Reviewer: Jon Day
Well, would you look at this… both Book #1 and now Book #2 from the original list have been reviewed. In doing so we would like to introduce you to our newest reviewer Jon, who blogs over at The Mirror Man, views from a hospital bed. If you like poetry, then you should definitely visit with him. Thanks for joining us Jon.
The books which Ian McEwan writes seem to share two features. The first is about how single moments can change things for ever, and the second is about the morality of choices. His novel, Saturday, is no exception. The events in the novel concern a single day and its consequences and there is more than one moral lesson approached in the text.
The protagonist is a man named Henry Perowne, a neurosurgeon. Don’t be fooled into thinking such a man has little to do with your life for his thoughts and conversations address issues which affect all of us. And that is the magic of this novel. Everything is relevant to the reader’s life. The plot, great though it is, is secondary, to the soul of the book. McEwan’s use of language is exemplary. Ease of readability runs concurrent with intelligent prose. The book is set in London, one Saturday shortly before the second Gulf war and the invasion of Iraq. McEwan is able to capture both the anti-war feeling and the fear of terrorism prevalent in the public at the time. Throughout the novel he also illustrates the motives behind young people’s apparent disinterest in the bigger issues of the day. As one character notes;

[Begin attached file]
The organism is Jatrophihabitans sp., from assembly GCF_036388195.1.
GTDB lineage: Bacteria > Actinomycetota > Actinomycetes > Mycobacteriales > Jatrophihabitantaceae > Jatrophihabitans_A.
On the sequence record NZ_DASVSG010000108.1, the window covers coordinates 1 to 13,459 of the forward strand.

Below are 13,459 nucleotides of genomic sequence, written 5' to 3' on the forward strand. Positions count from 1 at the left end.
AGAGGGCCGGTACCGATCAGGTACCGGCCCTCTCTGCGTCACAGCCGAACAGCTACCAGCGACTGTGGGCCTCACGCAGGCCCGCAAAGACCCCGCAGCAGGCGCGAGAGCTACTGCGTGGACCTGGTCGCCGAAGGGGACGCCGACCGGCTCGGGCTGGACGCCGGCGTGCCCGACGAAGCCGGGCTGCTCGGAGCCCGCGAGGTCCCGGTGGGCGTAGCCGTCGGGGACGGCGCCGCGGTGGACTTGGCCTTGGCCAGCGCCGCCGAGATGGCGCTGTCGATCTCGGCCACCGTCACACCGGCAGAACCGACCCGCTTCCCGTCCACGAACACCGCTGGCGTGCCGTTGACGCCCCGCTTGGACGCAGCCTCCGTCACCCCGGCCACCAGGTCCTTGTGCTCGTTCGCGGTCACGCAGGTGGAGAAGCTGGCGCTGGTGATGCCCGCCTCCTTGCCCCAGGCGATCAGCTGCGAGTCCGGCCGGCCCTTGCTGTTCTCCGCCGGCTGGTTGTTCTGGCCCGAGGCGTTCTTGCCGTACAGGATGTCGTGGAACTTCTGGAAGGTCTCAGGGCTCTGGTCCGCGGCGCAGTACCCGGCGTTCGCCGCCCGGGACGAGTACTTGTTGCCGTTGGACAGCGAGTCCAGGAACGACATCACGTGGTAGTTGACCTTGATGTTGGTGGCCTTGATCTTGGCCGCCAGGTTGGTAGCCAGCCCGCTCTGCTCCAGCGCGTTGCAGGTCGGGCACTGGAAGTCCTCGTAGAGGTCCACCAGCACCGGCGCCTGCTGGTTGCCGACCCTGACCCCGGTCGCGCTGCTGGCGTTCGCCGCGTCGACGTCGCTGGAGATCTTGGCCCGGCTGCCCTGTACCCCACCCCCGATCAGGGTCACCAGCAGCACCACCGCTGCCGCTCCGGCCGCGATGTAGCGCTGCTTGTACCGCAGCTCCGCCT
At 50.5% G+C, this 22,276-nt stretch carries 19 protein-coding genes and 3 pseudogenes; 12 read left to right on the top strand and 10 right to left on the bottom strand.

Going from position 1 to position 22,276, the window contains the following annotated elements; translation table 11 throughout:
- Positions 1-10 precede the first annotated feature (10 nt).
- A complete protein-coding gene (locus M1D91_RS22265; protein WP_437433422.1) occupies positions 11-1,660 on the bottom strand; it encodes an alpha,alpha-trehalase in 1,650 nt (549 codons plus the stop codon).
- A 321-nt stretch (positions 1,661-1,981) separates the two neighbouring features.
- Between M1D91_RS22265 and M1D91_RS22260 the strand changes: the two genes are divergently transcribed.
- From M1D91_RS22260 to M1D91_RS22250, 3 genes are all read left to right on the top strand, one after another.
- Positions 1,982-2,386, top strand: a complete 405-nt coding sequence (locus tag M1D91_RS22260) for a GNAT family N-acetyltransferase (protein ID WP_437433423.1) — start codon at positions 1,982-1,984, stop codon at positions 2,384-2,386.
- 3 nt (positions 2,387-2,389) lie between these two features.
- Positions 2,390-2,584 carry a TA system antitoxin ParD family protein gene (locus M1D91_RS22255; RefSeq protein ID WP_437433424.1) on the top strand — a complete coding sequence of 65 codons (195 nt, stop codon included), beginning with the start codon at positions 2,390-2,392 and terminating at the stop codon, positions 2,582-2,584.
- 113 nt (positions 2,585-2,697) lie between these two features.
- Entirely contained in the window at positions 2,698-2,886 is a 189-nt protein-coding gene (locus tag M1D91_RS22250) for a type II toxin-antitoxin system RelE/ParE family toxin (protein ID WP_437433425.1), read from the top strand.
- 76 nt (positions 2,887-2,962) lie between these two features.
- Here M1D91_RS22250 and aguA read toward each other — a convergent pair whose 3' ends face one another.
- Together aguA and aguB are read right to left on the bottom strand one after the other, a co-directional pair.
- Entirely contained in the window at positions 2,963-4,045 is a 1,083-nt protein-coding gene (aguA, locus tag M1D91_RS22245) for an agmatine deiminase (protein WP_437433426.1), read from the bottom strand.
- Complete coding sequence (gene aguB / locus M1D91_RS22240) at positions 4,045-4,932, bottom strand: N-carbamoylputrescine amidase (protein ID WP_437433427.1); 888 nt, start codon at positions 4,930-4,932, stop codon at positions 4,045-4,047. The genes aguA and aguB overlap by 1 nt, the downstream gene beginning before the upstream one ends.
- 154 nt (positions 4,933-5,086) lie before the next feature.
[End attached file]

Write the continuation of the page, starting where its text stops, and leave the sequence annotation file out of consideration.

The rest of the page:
“When we go on about the big things, the political situation, global warming, world poverty, it all looks really terrible, with nothing getting better, nothing to look forward to. But when I think small, closer in—you know, a girl I’ve just met, or this song we’re going to do with Chas, or snowboarding next month, then it looks great. So this is going to be my motto—think small.”
The novel is full of small incidents which build tension and drama, fast and thick observation of all sorts of things. Perowne reveals himself an intelligent man, who counts his blessings over and over. And on this innocuous Saturday we know all is not as it should be. There are portents of doom and we are led to a finale in which the protagonist’s level headedness is tested against the fickleness of life. Our comfort is challenged as McEwan asks us how far civilised men will go to protect what they hold dear. This is a thoughtful and well considered book and I am glad I read it.
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